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Trust Responsiveness and Beliefs


  • Gerardo A. Guerra
  • Daniel John Zizzo


Trust responsiveness is the tendency to fulfill trust because you believe that it has been placed on you. The experiment presented in this paper uses two simple trust games to measure directly or indirectly the robustness of trust responsiveness in three conditions: when beliefs are elicited and a summary of these beliefs is transmitted; when beliefs are elicited but not transmitted, when beliefs are not elicited. Insofar as we can tell, trust responsiveness is robust to our belief manipulations: this strengthens the case for the real-world significance of trust responsiveness. Shame provides a possible explanation for unexpected trusters` choices.

Suggested Citation

  • Gerardo A. Guerra & Daniel John Zizzo, 2002. "Trust Responsiveness and Beliefs," Economics Series Working Papers 99, University of Oxford, Department of Economics.
  • Handle: RePEc:oxf:wpaper:99

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    References listed on IDEAS

    1. Dufwenberg, Martin & Gneezy, Uri, 2000. "Measuring Beliefs in an Experimental Lost Wallet Game," Games and Economic Behavior, Elsevier, vol. 30(2), pages 163-182, February.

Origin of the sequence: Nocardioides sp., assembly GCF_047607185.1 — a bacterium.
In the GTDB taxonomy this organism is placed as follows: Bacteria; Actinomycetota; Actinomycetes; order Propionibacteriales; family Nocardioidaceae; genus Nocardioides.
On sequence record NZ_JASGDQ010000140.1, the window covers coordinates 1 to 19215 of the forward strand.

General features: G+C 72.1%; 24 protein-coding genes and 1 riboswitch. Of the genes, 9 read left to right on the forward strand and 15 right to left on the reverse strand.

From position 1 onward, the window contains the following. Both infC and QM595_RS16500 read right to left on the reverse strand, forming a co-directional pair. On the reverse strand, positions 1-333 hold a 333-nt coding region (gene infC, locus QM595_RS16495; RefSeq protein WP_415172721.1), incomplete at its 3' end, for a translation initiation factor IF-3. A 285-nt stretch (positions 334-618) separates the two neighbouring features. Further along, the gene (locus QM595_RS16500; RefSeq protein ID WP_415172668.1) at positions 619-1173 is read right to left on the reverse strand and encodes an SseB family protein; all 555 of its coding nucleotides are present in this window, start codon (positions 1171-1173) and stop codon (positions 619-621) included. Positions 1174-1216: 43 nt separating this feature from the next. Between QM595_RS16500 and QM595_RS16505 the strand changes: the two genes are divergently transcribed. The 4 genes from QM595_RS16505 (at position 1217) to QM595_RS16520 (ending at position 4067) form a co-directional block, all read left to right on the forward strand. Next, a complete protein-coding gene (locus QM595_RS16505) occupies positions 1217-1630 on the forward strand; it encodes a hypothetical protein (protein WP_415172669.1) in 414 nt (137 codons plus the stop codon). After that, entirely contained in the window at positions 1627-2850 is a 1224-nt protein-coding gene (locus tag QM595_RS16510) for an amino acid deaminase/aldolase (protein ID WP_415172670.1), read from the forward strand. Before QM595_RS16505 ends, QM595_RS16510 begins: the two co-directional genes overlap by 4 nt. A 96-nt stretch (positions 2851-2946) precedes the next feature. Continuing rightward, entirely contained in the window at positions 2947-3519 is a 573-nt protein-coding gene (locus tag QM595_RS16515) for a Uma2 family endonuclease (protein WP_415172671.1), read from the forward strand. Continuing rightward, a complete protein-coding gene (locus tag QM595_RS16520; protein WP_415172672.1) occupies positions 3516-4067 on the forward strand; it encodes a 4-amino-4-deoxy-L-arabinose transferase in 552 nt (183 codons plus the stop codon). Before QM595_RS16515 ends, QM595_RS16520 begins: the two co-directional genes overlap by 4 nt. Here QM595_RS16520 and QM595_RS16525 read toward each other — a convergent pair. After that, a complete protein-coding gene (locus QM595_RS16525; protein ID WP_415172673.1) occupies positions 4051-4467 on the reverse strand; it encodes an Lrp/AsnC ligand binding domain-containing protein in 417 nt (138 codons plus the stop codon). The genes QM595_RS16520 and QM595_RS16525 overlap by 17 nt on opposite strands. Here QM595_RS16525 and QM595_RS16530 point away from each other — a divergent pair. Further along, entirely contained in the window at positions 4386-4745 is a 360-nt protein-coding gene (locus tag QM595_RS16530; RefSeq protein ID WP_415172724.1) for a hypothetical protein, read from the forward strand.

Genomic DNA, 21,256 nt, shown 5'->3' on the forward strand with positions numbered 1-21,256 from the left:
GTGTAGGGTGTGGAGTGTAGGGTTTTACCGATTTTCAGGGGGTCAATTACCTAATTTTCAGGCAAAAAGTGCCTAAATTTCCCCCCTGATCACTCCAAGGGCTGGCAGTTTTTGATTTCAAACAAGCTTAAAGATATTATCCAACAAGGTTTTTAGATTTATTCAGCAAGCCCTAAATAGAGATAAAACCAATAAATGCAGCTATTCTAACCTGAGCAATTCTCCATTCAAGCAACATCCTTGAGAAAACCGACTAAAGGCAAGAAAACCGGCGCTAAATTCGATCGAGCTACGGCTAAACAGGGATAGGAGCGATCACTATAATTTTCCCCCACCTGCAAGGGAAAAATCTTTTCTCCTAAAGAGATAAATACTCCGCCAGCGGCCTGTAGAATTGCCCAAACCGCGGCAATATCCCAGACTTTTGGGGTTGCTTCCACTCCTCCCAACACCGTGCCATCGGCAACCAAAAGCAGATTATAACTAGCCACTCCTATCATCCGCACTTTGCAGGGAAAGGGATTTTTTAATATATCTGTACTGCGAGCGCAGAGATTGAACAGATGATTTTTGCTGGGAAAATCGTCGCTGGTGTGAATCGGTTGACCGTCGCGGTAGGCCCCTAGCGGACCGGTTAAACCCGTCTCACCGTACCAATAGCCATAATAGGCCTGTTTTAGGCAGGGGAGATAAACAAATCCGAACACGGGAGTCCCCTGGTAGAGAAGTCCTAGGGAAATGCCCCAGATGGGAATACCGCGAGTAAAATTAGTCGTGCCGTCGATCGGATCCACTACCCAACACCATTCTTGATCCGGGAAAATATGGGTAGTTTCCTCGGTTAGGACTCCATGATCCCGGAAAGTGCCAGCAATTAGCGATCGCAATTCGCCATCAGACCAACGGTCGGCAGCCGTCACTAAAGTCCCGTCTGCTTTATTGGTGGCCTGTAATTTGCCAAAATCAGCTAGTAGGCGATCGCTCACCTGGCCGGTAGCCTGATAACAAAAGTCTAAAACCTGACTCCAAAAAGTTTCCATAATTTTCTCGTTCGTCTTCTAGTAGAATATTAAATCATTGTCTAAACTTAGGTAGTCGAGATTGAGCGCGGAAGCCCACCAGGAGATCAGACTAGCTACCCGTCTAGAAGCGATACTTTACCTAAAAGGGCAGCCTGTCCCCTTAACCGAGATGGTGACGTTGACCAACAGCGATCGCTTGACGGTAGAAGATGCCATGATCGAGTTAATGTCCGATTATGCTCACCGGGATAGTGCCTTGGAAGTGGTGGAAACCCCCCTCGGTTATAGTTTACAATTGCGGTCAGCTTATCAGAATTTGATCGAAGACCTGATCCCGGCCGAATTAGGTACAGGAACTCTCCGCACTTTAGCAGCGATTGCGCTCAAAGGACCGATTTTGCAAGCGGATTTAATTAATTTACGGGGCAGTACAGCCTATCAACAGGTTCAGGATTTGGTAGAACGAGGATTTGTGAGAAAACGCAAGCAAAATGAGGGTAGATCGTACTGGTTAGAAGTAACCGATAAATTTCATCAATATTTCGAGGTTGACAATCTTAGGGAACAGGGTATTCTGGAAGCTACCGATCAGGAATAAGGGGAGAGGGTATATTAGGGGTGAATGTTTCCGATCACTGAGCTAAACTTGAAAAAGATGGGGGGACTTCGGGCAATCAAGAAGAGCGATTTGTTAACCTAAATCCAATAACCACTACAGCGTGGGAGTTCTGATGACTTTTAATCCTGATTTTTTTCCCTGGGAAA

2. Croson, Rachel T. A., 2000. "Thinking like a game theorist: factors affecting the frequency of equilibrium play," Journal of Economic Behavior & Organization, Elsevier, vol. 41(3), pages 299-314, March.
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    More about this item


    trust; trust responsiveness; belief elicitation; shame;

    JEL classification:

    • C72 - Mathematical and Quantitative Methods - - Game Theory and Bargaining Theory - - - Noncooperative Games
    • C91 - Mathematical and Quantitative Methods - - Design of Experiments - - - Laboratory, Individual Behavior
    • Z13 - Other Special Topics - - Cultural Economics - - - Economic Sociology; Economic Anthropology; Language; Social and Economic Stratification


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